This week I connected with Vanderbilt University’s Dr. Dan Roden to learn about pharmacogenetic testing. This tool provides physicians and other prescribing health professionals with individual-specific data about how a patient’s body will respond to particular medications or types of medication. For example, a popular drug, Plavix, which is prescribed to reduce risk of an additional cardiac or vascular event from happening after heart attack or stroke. In 2% of the population, there is a genetic mutation that prevents the enzyme necessary to activate the drug from being produced.
This means those patients will take the pill but it never becomes active in the body, leaving them at risk. Similarly, another larger group of individuals will metabolize the drug heavily, releasing more of the anticoagulant into the bloodstream than is desired, putting them at serious risk for bleeding/stroke. A simple pharmacogentic test will readily reveal these patients before they are exposed to the drug. There is a large amount of high quality data around this medication’s drug-gene story to substantiate adjusting the current guidelines for its administration.
Dr. Roden received his medical degree and training in Internal Medicine from McGill University before residency at Vanderbilt where he trained in Clinical Pharmacology and Cardiology, and has been a faculty member there since. Throughout his career he has focused on conducting studies of the clinical, genetic, cellular, and molecular basis of arrhythmia susceptibility and variability responses to arrhythmia therapies.
Over the last 10 years, Dr. Roden has led Vanderbilt’s broader efforts in pharmacogenomics discovery and implementation. He is principal investigator for the Vanderbilt sites of the National Institutes of Health’s Pharmacogenomics Research Network (PGRN) and the National Human Genome Research Institute’s Electronic Medical Records and Genomics (eMERGE) Network.
He directs the Vanderbilt DNA databank BioVU, a discovery resource that as of spring 2014 included >175,000 samples linked to deidentified electronic medical records. He is a leader in Vanderbilt’s PREDICT project that since 2010 has been preemptively embedded pharmacogenomic variant data in the electronic medical records of >14,000 Vanderbilt patients; as of April 2013, PREDICT displays information on 5 drug-gene pairs and delivers point of care decision support when a target drug is prescribed to patients with variant genotypes.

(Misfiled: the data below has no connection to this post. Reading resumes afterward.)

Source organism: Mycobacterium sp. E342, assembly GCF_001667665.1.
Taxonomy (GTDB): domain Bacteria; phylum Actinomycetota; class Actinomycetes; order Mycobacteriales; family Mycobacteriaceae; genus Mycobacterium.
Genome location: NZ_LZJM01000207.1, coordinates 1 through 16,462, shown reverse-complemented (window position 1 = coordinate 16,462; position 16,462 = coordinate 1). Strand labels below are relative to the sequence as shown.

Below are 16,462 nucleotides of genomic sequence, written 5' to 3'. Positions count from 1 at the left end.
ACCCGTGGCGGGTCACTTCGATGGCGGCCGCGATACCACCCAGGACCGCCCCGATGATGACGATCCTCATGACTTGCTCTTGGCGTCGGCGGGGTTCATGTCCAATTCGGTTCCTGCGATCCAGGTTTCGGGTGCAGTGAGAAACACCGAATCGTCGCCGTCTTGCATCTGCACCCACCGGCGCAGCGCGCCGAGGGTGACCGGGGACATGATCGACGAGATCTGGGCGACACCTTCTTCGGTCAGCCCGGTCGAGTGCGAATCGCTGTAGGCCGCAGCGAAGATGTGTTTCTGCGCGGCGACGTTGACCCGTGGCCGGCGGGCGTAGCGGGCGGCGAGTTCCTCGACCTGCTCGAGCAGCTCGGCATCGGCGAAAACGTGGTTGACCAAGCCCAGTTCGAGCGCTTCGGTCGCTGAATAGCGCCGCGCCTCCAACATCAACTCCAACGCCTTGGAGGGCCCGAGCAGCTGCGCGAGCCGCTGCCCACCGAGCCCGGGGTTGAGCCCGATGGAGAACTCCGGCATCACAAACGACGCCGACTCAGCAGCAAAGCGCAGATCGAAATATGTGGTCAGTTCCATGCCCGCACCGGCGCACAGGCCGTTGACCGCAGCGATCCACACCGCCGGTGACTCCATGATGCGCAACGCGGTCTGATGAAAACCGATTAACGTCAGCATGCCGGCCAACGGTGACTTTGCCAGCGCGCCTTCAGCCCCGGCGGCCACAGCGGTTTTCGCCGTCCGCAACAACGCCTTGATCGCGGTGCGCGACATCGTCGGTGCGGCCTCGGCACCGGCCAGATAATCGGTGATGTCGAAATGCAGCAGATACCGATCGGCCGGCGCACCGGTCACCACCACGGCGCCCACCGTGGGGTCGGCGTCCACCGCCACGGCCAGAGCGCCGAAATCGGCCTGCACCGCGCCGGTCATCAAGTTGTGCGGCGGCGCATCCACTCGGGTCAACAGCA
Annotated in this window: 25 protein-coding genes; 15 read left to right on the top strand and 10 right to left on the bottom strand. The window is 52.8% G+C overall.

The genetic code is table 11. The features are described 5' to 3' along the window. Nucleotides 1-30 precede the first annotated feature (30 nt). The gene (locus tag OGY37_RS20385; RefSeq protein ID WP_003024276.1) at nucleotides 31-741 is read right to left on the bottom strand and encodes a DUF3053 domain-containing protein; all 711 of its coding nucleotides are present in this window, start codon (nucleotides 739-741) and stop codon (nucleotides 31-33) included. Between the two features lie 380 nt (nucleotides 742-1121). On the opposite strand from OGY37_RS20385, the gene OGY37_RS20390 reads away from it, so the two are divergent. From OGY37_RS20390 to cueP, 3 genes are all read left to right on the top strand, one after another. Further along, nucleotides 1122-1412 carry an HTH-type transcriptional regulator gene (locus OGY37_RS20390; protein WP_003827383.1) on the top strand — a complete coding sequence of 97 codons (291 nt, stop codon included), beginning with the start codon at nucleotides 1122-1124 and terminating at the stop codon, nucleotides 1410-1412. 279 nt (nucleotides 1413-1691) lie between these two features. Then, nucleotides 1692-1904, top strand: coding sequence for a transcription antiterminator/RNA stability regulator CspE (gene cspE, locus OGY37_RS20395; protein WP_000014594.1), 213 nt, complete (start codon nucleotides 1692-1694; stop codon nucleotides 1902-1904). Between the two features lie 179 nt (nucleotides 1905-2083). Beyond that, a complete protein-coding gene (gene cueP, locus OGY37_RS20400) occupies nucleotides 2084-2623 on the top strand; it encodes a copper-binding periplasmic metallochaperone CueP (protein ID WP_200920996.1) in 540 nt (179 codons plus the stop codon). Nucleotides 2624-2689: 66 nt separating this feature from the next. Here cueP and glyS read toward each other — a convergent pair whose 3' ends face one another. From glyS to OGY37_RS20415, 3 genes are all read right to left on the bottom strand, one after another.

Dr. Roden served as Director of the Vanderbilt Arrhythmia Service, director of the Division of Clinical Pharmacology (1992-2004), and in 2006 was named Assistant Vice-Chancellor for Personalized Medicine. Dr. Roden has received the Leon Goldberg Young Investigator Award and the Rawls Palmer Progress in Science Award from the American Society for Clinical Pharmacology and Therapeutics; the Distinguished Scientist Award and the Douglas Zipes lectureship from the Heart Rhythm Society; and the Distinguished Scientist Award and the Functional Genomics and Translational Biology Medal of Honor from the American Heart Association.
He currently serves on the Science Board of the FDA. He has been elected to membership in the American Society for Clinical Investigation and the Association of American Physicians, and fellowship in the American Association for the Advancement of Science.
Dr. Dan Roden, MD, Professor of Medicine and Pharmacology, Assistant Vice Chancellor for Personalized Medicine, Vanderbilt University